Fitting the Mask:
Playing Pretended for too Long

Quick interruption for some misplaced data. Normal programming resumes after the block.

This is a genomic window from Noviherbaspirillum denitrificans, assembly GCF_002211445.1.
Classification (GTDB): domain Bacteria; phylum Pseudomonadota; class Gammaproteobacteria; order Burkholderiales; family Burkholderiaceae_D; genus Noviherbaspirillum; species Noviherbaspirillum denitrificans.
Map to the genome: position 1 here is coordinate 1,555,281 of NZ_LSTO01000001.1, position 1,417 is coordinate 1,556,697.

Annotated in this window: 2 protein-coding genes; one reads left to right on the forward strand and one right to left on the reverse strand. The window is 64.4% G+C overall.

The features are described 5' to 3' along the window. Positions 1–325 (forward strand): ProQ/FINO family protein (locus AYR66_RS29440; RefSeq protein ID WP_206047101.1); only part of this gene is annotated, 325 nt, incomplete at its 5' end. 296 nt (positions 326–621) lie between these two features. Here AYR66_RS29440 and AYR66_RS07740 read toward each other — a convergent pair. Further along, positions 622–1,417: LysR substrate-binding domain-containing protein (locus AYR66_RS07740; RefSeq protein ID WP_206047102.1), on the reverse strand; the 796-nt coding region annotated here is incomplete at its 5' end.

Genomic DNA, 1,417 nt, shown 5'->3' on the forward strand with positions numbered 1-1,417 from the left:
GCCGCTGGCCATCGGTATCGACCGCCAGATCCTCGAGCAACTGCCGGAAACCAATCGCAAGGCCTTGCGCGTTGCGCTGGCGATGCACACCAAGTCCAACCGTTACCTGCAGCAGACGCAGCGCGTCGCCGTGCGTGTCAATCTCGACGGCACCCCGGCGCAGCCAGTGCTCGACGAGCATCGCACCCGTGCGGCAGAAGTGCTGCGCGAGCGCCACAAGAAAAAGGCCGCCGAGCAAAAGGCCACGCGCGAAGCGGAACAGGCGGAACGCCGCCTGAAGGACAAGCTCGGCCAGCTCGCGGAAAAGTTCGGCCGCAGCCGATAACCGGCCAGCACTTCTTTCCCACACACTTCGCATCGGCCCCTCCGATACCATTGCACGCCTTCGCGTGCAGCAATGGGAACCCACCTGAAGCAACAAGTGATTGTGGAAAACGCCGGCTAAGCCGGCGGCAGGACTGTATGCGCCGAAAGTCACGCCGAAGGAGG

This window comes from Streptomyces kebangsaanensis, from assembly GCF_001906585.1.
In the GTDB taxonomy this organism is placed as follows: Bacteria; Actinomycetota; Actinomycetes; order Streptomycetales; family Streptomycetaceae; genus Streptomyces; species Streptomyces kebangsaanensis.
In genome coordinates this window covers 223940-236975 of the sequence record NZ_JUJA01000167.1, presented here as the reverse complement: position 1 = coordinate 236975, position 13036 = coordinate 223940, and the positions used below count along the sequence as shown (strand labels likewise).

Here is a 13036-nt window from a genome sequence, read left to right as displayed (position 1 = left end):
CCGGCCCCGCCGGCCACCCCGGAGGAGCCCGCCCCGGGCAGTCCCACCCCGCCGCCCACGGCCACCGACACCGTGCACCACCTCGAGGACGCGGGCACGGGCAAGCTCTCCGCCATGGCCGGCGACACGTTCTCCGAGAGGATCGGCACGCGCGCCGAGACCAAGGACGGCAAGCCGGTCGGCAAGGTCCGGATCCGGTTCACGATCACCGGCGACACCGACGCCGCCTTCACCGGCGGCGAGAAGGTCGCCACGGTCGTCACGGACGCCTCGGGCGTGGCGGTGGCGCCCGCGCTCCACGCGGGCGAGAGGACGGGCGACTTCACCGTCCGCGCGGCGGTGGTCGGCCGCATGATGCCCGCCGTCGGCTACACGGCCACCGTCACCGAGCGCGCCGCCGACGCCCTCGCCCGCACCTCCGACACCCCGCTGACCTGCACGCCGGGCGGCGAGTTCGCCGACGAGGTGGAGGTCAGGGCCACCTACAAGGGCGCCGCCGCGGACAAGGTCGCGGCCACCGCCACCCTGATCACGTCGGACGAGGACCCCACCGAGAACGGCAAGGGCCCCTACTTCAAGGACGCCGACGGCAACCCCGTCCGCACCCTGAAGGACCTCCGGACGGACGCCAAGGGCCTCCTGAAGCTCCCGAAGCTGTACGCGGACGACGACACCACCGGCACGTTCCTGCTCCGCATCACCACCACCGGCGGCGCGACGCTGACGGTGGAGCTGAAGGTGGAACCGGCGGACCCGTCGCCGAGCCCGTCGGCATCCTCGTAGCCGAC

Based on the information in his essay Shooting an Elephant, George Orwell provided reasons in his essay that leaves readers to ponder the implications of wearing a mask for too long. In fact, Orwell believed that, “He wears a mask, and his face grows to fit it,” (Orwell 982). Masks in their own right can be a frightening thing. They can bare the forms of the most ghastly of creatures or even give someone a new face. The purpose of these false faces is to take the form of another and wear the persona that comes with that mask. Based off Orwell’s quote and the writings of his essay, there are three ideas that are implied with mask wearing. Naturally, there are reasons for putting a mask on in the first place, there are reasons for why an individual will grow to fit it, and there are effects that come from completely growing to fit that mask. Different masks are worn differently depending on the reasoning for it. On the night of the 31st of October, children around the world dress up in costumes alike, and some children choose to wear masks, an iconic Halloween classic. It’s clear that the reason for wearing a mask in this case is a honoring a holiday tradition. Yet masks don’t necessarily have to be a physical object, nor are they always worn for celebrating. In unfortunate cases, masks are worn and created by an individual’s own flesh blood. These masks are created with the aim of hiding one’s true identity and thoughts, and are marked with the lines of false emotions to mask the feelings on the individual’s true face. George Orwell was stationed in India during the time of the British Empire’s occupation. Orwell didn’t like the imperialist occupation and he claims that, “As for the job I was doing, I hated it more bitterly than I can perhaps make clear,” (Orwell 980). In Orwell’s essay, his job requires him to do what he sees as Britain’s dirty work. While he may have hated his job to the very core of his...
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